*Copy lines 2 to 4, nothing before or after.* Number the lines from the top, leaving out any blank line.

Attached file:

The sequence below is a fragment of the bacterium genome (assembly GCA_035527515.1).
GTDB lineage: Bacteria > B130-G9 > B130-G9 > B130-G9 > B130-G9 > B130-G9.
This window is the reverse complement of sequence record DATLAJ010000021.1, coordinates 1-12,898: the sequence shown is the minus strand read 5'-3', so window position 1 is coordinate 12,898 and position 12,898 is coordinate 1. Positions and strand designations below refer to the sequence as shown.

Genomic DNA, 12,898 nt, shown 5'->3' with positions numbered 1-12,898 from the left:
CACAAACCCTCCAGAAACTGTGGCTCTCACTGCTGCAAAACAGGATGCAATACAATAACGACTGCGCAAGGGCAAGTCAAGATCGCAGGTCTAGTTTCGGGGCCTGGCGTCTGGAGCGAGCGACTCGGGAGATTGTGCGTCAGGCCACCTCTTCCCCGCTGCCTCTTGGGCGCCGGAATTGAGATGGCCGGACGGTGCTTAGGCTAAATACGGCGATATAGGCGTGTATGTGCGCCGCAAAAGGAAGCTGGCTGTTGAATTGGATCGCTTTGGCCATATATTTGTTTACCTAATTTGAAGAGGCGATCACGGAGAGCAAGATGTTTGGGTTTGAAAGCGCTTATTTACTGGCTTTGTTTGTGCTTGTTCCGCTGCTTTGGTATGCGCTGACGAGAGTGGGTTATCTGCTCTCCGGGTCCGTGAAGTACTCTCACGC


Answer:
GTDB lineage: Bacteria > B130-G9 > B130-G9 > B130-G9 > B130-G9 > B130-G9.
This window is the reverse complement of sequence record DATLAJ010000021.1, coordinates 1-12,898: the sequence shown is the minus strand read 5'-3', so window position 1 is coordinate 12,898 and position 12,898 is coordinate 1. Positions and strand designations below refer to the sequence as shown.

Genomic DNA, 12,898 nt, shown 5'->3' with positions numbered 1-12,898 from the left: